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Harper v. Commissioner of Social Security

United States District Court, E.D. Michigan, Southern Division

May 23, 2017

Kevin Jon Harper, Plaintiff,
Commissioner of Social Security, Defendant.



          HON. GERSHWIN A. DRAIN United States District Court Judge.

         I. Introduction

         This matter is before the Court on the Parties' Cross-Motions for Summary Judgement as to Plaintiff Kevin Jon Harper's claim for judicial review of Defendant Commissioner of Social Security's denial of his application for disability insurance benefits. The matter was referred to Magistrate Judge Stephanie Dawkins Davis, who issued a Report and Recommendation on February 23, 2017, recommending that Plaintiff's Motion for Summary Judgment be granted, that the Commissioner's Motion for Summary Judgment be denied, and that the findings of the Commission be reversed and remanded for further proceedings. The Commissioner filed objections to the Report and Recommendation on March 9, 2017. Plaintiff did not file a response. For the reasons discussed below, the Court will sustain the objections to the Magistrate Judge's Report and Recommendation and grant Defendant's Motion for Summary Judgment.

         II. Analysis

         The standard of review to be employed by the court when examining a report and recommendation is set forth in 28 U.S.C. § 636. This Court “shall make a de novo determination of those portions of the report or specified proposed findings or recommendations to which objection is made.” 28 U.S.C. § 636(b)(1)(C). This court “may accept, reject or modify, in whole or in part, the findings or recommendations made by the magistrate.” Id.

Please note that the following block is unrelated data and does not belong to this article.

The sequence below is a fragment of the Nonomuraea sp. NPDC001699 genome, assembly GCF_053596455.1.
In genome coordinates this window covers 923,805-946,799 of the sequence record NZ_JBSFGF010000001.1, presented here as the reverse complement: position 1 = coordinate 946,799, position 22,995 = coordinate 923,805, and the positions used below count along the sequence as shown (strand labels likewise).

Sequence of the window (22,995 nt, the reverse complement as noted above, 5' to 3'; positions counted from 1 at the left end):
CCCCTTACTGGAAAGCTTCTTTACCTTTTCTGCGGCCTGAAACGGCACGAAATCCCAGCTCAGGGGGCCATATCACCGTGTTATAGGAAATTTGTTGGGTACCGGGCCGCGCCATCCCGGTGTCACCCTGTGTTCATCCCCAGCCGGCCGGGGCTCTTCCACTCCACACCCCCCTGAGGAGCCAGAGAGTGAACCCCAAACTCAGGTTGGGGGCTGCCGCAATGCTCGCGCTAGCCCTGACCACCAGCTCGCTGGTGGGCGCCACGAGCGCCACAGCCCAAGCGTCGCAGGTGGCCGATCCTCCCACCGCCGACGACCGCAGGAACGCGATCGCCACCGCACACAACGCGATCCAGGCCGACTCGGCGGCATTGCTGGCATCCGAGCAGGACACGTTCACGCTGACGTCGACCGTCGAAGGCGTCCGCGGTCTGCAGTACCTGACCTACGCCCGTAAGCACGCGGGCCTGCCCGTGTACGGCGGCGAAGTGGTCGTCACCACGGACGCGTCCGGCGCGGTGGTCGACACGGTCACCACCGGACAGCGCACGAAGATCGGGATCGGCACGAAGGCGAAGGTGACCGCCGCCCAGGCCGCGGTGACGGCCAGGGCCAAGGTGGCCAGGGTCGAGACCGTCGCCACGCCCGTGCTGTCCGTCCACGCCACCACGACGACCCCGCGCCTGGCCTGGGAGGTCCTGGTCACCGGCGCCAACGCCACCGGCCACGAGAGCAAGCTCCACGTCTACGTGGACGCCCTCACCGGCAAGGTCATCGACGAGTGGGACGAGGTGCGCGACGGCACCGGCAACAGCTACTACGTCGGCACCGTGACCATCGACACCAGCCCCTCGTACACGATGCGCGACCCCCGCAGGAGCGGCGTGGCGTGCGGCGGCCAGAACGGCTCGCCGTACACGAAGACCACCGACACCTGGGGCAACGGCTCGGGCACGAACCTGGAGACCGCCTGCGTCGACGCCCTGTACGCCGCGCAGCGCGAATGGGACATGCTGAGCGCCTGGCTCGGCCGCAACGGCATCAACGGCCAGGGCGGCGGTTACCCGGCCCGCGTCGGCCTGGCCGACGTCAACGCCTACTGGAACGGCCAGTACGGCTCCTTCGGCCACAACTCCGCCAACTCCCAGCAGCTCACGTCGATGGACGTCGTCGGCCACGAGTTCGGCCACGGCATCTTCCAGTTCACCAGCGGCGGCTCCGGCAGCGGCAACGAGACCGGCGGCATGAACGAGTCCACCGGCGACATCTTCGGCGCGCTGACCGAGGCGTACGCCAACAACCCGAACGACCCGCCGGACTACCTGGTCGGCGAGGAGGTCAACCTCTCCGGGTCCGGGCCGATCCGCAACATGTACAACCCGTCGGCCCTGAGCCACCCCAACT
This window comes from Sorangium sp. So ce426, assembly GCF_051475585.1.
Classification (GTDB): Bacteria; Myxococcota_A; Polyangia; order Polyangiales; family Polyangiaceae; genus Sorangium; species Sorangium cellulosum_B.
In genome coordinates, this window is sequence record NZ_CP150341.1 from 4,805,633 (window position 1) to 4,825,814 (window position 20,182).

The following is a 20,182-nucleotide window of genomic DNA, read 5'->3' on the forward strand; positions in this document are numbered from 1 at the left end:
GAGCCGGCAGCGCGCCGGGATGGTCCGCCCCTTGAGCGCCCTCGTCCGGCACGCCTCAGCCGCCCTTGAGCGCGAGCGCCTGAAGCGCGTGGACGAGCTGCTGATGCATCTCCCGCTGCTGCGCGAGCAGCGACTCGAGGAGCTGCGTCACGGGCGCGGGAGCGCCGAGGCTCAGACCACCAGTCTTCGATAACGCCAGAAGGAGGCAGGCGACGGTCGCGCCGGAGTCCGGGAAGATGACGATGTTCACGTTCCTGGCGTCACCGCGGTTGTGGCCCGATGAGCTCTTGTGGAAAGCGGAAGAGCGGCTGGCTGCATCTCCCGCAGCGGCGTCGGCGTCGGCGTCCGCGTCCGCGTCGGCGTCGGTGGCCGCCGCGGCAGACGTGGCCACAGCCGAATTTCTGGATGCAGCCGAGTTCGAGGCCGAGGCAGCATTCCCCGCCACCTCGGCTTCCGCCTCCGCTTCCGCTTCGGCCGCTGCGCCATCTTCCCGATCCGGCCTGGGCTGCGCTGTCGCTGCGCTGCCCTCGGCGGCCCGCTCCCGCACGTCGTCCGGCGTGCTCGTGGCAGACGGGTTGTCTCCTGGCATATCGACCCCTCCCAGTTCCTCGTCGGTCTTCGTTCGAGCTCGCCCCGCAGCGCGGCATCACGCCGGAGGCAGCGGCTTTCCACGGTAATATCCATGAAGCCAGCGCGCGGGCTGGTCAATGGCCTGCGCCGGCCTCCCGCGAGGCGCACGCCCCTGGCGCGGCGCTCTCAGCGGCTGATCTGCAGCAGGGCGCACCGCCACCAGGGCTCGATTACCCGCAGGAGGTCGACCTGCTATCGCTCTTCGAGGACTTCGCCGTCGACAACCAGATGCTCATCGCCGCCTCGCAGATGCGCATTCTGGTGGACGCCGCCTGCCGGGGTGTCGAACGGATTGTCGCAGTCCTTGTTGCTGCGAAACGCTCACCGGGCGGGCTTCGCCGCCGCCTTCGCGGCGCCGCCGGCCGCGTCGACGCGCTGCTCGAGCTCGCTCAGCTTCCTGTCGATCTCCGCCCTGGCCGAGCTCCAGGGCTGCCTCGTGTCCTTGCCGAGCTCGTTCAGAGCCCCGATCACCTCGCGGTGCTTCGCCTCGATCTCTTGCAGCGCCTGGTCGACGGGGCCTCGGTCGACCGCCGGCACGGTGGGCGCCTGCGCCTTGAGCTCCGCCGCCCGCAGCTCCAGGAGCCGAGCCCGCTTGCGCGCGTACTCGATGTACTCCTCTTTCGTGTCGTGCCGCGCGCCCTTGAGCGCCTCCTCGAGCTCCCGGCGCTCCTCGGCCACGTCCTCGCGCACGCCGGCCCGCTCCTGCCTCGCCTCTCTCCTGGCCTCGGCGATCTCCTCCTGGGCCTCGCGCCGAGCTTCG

A district court may affirm, modify, or reverse the Commissioner's decision, with or without remand. See 42 U.S.C. § 405(g). Findings of fact by the Commissioner are conclusive if supported by substantial evidence. Id. The court must affirm the decision if it is “based on [an appropriate] legal standard and is supported by substantial evidence in the record as a whole.” Studaway v. Sec'y of Health and Human Servs., 815 F.2d 1074, 1076 (6th Cir. 1987). Substantial evidence is “such relevant evidence as a reasonable mind might accept as adequate to support a conclusion.” Richardson v. Perales, 402 U.S. 389, 401 (1971).

         Plaintiff applied for disability insurance benefits on February 6, 2012, alleging a disability onset date of October 4, 2011. Dkt. No. 10, p. 7 (Pg. ID 985). The Administrative Law Judge (“ALJ”) determined that Plaintiff has the following severe impairments: C6-7 herniation with cord compression and radiculopathy, status post discectomy and C5-7 fusion; multilevel lumbar degenerative disc disease/degenerative joint disease without stenosis or neural foraminal narrowing; and a major depressive disorder. Dkt. No. 7-2, p. 24 (Pg. ID 55). The ALJ found that the claimant does not have an impairment or combination of impairments that meets or medically equals the severity of one of the listed impairments in 20 CFR Part 404, Subpart P, Appendix 1.